Geographical context: The Patch is situated about 40km inland from the Mediterranean, and about 80km North of the Spanish border. The scrubby maquis land ranges from around 300m to 540m above sea level and is just a few flaps of eagle wings away from peaks rising up to almost 3000m.

On my trip this August, there was still plenty on the wing and I figured I ought to pay them a bit more attention. I had flown out from London where I had spent time watching Common Blue and Brown Argus. The French Patch had these two species in abundance as well.

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Common Blue (Polyommatus icarus)

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Mating Common Blues

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Brown Argus (Aricia agestis)

There were other species as well that are very familiar to me back on my London Patch; Small Heath and Meadow Brown for example.

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Female Meadow Brown (Maniola jurtina)

But then there are other, seemingly familiar, butterflies that are actually somewhat different. One of the most frequently seen butterflies on the Patch was a Gatekeeper, but  not all of them were the Gatekeeper species I commonly see in London. Some were Southern Gatekeeper close to the most Northerly part of their range.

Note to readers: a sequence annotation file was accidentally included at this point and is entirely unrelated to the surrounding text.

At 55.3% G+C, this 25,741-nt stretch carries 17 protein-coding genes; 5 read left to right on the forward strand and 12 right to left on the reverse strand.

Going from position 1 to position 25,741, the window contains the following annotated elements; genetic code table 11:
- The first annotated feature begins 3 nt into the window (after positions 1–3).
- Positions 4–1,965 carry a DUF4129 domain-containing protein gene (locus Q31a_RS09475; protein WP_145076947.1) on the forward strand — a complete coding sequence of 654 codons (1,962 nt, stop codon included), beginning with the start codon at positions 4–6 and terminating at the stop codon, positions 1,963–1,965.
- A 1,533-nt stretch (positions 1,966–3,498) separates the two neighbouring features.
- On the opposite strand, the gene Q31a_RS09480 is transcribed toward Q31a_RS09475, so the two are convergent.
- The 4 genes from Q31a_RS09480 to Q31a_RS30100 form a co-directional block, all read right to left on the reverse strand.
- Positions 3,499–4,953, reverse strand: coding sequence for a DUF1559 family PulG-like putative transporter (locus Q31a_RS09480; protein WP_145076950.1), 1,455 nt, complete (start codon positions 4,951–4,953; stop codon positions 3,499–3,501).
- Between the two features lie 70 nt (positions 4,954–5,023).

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Male Southern Gatekeeper (Pyronia cecilia)

An unusual find on my London Patch is Marbled White. I have only seen one there in fact (last year), but they are believed to be one of the most numerous species in France. However, the one I found a few weeks ago on my French Patch was Iberian Marbled White (a nice life tick for me) which has a range that only snakes into a tiny sliver of the South East of France.

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Iberian Marbled White (Melanargia lachesis)

Just as Catalonian culture and language bleed and blend into this ultra rural part of Southern France, so too this Spanish butterfly’s range ignores the political borders of humankind.